under the Access to Neighbouring Lands Act, you can request permission for access for the purposes of maintenance and inspection. If they refuse, you can obtain a court order for access. You may consider retaining a contractor to inspect the wall and provide you with a quotation in respect of rectifying the damage. You may wish to consider claiming some or all of this quote from the council on the above basis.
If you are forced to take legal action in the above matter on the basis you consider you have a claim then at that stage you may decide to retain a solicitor or continue yourself. The form you require is form N244 if you wish to make an application to the court for access and or damages.
Is there anything above I can clarify for you?
Many thanks, XXXXX XXXXX of things. Why can we claim from the council? It is not there problem?! Also, what about if we just cut the entire thing down to the height of our garage wall - is there a level to which you can cut down neighbouring foliage if it is overgrown? Atleast then we would solve the fact the wall of overgrown folliage blocks our view and is disproportionate to the other garden wall.
It is good to know we can force access to do works to the wall as presumably we would be able to take down their ivy to repoint our brickwork and there would be nothing they could do about this?
My apologies - this is my fault. Council should have read "neighbour". Clearly brain was on autopilot and not engaged. You are correct it is nothing to do with the council.
Generally one needs planning permission to erect something higher than 2 m as a boundary structure but councils can take different views as to whether trellis is included in the 2m overall height. If any part of the foliage itself is overhanging your property you can cut this back. You cannot in and of itself cut back foliage that is not overhanging your property though other than as described above.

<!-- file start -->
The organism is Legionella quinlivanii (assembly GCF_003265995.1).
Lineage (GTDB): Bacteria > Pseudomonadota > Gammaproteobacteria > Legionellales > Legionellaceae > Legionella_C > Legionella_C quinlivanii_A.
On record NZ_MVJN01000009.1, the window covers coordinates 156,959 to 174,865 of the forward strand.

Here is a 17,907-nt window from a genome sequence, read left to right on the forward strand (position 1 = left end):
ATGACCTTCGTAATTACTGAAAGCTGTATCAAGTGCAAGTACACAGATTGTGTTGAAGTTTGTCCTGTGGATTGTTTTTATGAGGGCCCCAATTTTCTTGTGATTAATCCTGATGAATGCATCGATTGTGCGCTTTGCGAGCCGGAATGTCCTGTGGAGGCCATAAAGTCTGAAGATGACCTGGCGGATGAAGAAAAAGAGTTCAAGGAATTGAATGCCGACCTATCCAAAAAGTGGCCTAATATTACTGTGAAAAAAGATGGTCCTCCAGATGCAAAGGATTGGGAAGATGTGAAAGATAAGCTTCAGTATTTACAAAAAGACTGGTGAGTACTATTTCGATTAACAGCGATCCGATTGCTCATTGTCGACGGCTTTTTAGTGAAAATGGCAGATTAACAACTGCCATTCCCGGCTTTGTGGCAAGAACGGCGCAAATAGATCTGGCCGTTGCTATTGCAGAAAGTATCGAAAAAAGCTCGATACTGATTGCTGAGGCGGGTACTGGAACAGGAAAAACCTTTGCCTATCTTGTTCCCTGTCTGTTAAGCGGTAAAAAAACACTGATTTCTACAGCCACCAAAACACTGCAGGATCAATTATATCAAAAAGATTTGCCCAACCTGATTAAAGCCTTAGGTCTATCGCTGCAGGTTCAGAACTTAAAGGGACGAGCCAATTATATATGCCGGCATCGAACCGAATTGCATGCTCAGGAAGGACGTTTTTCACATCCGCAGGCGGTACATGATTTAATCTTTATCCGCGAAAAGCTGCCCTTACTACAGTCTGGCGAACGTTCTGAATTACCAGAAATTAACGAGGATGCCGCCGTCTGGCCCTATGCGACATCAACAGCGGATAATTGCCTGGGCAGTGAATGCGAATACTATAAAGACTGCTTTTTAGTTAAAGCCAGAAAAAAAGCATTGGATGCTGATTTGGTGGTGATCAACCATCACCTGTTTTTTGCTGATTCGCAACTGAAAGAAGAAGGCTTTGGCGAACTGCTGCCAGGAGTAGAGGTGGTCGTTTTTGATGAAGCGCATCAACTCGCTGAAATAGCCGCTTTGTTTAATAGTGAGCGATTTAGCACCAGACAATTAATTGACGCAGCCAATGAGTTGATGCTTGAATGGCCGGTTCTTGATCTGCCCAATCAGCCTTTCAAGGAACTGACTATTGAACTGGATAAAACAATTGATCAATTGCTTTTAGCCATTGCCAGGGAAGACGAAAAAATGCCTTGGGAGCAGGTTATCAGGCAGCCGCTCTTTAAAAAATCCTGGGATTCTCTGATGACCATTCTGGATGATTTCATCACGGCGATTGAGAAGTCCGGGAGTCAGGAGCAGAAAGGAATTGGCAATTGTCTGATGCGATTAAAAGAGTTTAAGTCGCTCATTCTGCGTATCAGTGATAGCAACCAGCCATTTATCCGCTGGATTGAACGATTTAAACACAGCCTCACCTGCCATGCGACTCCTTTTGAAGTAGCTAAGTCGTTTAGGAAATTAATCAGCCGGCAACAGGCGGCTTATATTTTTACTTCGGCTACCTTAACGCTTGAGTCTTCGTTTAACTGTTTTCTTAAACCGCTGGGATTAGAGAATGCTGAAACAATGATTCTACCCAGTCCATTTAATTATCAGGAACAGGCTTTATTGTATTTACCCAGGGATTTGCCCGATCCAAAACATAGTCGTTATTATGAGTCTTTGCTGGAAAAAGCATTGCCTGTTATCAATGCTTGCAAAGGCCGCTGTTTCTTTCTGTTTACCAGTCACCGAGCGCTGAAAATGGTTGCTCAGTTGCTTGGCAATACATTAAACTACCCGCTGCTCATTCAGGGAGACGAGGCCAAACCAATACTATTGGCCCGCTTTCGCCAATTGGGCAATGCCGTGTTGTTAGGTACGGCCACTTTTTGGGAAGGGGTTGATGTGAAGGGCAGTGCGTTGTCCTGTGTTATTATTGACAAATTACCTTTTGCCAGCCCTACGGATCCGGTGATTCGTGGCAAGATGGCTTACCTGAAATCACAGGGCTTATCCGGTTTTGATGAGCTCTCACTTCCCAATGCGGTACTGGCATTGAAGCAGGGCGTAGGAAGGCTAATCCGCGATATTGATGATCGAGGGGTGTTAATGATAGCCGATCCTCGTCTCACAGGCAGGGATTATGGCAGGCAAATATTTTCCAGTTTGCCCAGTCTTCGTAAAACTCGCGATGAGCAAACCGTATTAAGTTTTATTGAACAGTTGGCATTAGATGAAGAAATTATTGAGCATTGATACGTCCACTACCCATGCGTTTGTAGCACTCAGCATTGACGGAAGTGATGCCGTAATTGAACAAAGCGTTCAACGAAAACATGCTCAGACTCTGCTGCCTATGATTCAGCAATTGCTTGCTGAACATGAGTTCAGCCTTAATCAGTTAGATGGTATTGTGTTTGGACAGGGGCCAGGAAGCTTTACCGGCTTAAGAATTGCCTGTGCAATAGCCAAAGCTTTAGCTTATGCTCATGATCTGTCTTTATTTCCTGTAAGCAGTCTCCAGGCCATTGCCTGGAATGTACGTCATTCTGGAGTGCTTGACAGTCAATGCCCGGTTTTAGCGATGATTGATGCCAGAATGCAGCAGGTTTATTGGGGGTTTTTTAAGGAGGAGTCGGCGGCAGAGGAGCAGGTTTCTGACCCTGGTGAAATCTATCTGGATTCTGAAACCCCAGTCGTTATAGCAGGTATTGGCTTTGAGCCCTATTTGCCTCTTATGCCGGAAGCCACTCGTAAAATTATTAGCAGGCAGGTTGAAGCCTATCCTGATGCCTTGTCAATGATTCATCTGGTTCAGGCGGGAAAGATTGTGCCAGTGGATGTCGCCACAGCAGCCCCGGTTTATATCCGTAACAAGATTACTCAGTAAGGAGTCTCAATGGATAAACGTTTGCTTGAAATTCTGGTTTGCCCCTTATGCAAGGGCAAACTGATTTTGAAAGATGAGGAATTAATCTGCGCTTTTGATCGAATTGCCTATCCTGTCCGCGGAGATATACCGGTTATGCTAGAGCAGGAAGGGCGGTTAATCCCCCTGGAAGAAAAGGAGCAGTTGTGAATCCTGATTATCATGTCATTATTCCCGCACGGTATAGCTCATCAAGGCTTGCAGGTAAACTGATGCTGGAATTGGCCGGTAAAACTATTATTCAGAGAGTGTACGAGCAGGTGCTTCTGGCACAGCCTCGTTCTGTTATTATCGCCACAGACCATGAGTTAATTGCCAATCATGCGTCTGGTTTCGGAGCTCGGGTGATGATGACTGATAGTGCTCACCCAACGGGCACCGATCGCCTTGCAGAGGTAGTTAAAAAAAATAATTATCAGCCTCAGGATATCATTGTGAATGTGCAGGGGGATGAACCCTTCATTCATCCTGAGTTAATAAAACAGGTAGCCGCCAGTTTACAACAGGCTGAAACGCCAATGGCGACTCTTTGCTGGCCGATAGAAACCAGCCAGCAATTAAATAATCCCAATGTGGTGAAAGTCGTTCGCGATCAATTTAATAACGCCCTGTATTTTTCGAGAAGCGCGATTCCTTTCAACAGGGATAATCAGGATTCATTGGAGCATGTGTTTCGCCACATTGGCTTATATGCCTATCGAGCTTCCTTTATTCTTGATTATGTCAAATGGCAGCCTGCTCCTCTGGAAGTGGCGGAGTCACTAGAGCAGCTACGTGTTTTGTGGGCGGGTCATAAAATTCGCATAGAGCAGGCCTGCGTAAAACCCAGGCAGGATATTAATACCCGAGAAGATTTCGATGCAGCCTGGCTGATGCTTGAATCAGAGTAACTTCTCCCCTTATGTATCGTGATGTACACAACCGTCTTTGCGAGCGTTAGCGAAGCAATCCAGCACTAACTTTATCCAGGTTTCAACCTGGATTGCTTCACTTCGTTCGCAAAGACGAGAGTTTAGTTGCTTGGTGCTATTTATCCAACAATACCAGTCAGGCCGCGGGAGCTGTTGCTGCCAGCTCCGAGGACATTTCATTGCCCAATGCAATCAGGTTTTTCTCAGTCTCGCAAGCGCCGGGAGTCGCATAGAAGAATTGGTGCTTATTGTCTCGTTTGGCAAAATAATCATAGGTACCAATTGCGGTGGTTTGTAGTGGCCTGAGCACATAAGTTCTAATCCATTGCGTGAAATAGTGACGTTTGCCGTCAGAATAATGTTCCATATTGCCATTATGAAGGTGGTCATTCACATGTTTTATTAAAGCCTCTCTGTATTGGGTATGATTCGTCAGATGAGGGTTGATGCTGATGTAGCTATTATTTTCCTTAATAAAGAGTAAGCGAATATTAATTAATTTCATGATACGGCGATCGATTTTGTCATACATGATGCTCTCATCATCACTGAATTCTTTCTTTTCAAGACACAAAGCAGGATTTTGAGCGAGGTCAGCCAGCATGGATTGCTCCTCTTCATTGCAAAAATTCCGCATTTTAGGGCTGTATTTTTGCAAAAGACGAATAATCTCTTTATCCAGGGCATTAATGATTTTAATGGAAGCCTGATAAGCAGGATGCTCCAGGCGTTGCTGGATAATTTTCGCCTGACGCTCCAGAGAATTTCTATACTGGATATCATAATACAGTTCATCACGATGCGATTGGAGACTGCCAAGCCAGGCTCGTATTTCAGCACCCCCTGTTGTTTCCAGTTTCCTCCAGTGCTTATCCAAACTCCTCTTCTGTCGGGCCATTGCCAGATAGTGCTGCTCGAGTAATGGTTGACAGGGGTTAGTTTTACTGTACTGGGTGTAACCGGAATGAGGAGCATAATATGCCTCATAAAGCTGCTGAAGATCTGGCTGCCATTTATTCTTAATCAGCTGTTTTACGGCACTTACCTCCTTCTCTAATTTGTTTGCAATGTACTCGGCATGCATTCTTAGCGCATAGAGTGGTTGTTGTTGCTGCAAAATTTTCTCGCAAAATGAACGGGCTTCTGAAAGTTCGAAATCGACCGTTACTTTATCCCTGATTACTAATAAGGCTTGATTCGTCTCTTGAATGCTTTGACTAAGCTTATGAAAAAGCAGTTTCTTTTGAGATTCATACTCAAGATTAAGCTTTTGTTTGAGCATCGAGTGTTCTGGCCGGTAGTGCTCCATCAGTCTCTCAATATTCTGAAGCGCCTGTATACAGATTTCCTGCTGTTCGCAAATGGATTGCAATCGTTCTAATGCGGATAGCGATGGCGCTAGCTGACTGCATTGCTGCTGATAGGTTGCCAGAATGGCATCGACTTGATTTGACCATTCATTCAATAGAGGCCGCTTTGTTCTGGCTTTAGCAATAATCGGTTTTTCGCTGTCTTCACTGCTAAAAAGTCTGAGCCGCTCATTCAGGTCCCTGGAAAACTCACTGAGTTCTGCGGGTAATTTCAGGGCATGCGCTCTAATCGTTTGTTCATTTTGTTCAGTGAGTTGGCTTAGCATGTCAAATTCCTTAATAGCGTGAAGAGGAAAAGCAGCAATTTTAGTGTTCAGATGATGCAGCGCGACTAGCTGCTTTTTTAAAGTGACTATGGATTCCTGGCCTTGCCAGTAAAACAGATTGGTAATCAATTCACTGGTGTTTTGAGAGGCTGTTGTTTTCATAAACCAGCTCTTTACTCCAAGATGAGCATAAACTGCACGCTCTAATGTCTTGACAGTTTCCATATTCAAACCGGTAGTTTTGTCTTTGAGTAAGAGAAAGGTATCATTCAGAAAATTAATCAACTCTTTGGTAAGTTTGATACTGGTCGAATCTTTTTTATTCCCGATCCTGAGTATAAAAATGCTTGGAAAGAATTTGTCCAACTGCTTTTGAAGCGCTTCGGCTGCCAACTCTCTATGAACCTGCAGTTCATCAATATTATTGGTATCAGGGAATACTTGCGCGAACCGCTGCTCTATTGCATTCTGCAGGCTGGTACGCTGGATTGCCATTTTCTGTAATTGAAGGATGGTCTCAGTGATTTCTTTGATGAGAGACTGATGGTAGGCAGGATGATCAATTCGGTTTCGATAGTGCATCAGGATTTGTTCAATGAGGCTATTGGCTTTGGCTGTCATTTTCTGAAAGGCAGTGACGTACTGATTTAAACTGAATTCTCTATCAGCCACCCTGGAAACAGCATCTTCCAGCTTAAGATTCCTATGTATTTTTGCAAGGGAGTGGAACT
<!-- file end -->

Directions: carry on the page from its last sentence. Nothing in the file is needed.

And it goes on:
I presume overhanging has to be on our side of the wall not on the wall itself (albeit it goes directly up and therefore impacts us). I think this trellis must be about 20 years old so planning permission is irrelevant. I doubt it would have got planning if ever applied for.
Re overhanging I am afraid it is required to actually overhang your property to take direct action and cut it back. As you say given the age planning permission will not be enforceable in any event now. Your likely approach if he refuses to cooperate is a claim for damage to your wall and application for the same to be rectified and the source of the damage stopped if necessary with a court application as above.
OK, so just to clarify.
1. We get form you suggested and apply for access to do works to wall i.e. repointing
2. We take down his plants, do work to wall and put plants back on trellis
3. We ask him to contribute towards cost of damage
Firstly you may wish to ask him to carryout work, then failing which request access to carry out the work and but him on notice you may claim costs. If he refuses then you apply for a court order using the above form and costs of carrying out the work and repairing damage. this can be done as part of the same application if you have a quote for the cost.
Many thanks. Very helpful.